Reading “Two Riders Were Approaching…”

There’s one major revelation in this issue and a whole mess of good character development for Rorschach and Nite Owl.  We learn here that Adrian Veidt, who’s been only a marginal presence since the beginning of the series (he might actually have appeared less at this point than Edward Blake, and he’s dead) is the mastermind behind the mask killer plot, and that there’s a whole lot more of something going on.  Veidt’s absence throughout has felt somewhat conspicuous given his dramatic introduction in the series’s first issue (he gets equal space with the other five main characters).  Veidt’s remained mostly a mystery; all we’re really told about him is that he got into the superhero scene at a young age and then somehow leveraged his success there into creating a massive business empire.  In comparison to the rest of the cast of Watchmen, he seems on the outside to be a generally well-adjusted individual.

In hindsight, it should have been obvious that he would end up being the “villain” of the story.  The entire mask killer plot, as Rorschach and Nite Owl discuss in this issue, is a bizarre and highly theatrical conspiracy that doesn’t make a lot of sense unless it’s being executed by someone who has long been part of the superhero community.  We’re still not yet privy to precisely why Veidt has orchestrated everything (that will be clarified in the next issue), but what we can ascertain so far is that he absolutely has a flair for the grandiose.  The machinations hinted at here with a brief scene showing all the missing scientists and artists who were mentioned in the copy from the New Frontiersman included at the end of issue #8 meeting their end in a fiery explosion at sea suggest something far more elaborate than simple revenge.  That all of Veidt’s time on panel here is devoted to him analyzing the global trends in order to figure out how to invest his money in the future shows that he’s thinking on a very complex level (though it also betrays the possibility that there’s a profit motive involved here as well).  Whatever the case, we now know who the antagonist is, and it’s just a matter of time before Moore and Gibbons lay all their cards on the table.

More important than Adrian Veidt is the impending sense of doom that this issue is meant to convey.  The issue opens with a sequence of President Nixon and Vice President Ford retreating to a secure location where they can monitor the movements of the Soviets in anticipation of nuclear war, and it maintains that tone of barely contained panic with frequent cuts back to the now familiar street corner where the news vendor is fretting over things far beyond his control while the young boy closes in on the end of the pirate story that has echoed themes of the primary story since its introduction in issue #3.  Things are spiraling into chaos, and everyone is aware of it even if they want desperately to deny it (this feeling is most sharply captured when the news vendor berates a pair of Jehovah’s Witnesses who are out proselytizing in anticipation of an apocalypse; their Watchtower magazine is a nice subtle nod to the inspiration of the issue’s title and themes, “All Along the Watchtower” by Bob Dylan).  Things look bad, and everyone knows it.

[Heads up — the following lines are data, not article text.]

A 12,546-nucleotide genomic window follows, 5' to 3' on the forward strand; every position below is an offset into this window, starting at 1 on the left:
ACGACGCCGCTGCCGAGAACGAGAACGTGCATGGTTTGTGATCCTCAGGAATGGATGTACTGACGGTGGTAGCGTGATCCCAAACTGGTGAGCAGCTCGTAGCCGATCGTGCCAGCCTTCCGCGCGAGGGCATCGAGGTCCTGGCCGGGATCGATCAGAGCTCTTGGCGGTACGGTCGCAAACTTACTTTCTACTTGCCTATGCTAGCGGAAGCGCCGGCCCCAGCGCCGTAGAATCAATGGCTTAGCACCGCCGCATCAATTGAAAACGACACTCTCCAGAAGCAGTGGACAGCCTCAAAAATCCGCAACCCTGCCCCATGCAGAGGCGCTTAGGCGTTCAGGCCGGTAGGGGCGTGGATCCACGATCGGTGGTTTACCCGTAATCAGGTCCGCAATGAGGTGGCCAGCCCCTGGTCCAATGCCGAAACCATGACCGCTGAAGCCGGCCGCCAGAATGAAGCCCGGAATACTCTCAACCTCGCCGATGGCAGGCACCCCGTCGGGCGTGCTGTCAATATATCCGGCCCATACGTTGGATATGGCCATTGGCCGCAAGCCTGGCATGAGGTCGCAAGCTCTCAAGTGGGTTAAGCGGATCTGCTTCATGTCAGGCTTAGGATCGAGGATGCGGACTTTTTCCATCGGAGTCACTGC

Of Rorschach and Nite Owl, Nite Owl is the optimist. Also, take some time to peruse the graffiti and posters in the background; Gibbons packs all kinds of fun stuff in his panels. (Artwork and letters by Dave Gibbons, colors by John Higgins)

Rorschach’s one moment of pity. Also, because I don’t say it enough, but Dave Gibbons does the best faces. (Artwork by Dave Gibbons, colors by John Higgins)

The focus characters for this issue are Nite Owl and Rorschach, and we get to see them carry out an investigation over two days that leads them to figure out that Veidt is the person they need to go see to get to the bottom of everything.  In the whole of Watchmen, this issue probably feels the most like a traditional superhero story.  Rorschach and Nite Owl do some detective work, bicker over how one should best go about doing detective work, and bond over mutual nostalgia for their younger days.  If you don’t look too closely at the seams of the scenario, it feels like a really fun bit of adventure; naturally that doesn’t last too long since you have details like Rorschach’s reveling in brutality to gather information and Nite Owl’s abuse of an innocent barfly upon hearing of Hollis Mason’s murder.  These men are engaging in a grand fantasy against the backdrop of a world that has bigger problems than some supervillain’s revenge plot, and the way they both casually wreck the lives of the people that get in their way is jarring.  The only saving grace for both men is that they do have moments of self awareness as they go about their adventure.  Nite Owl notes the absurdity of pursuing the mask killer plot while everyone else waits on World War III, and Rorschach has one fleeting moment of mercy when he chooses to skip humiliating his landlady in front of her children who are unaware that she is doing sex work to earn money.  It’s reassuring, however briefly, that our heroes are aware their work is most likely a farce.  Like everyone else we see in this issue, they’re ultimately just trying to fill the time with anything that will take their mind off how powerless they are.

In our penultimate issue, we’ll finally get to know more about Adrian Veidt and his master plan.  It’s a doozy.

(Artwork and letters by Dave Gibbons, colors by John Higgins)


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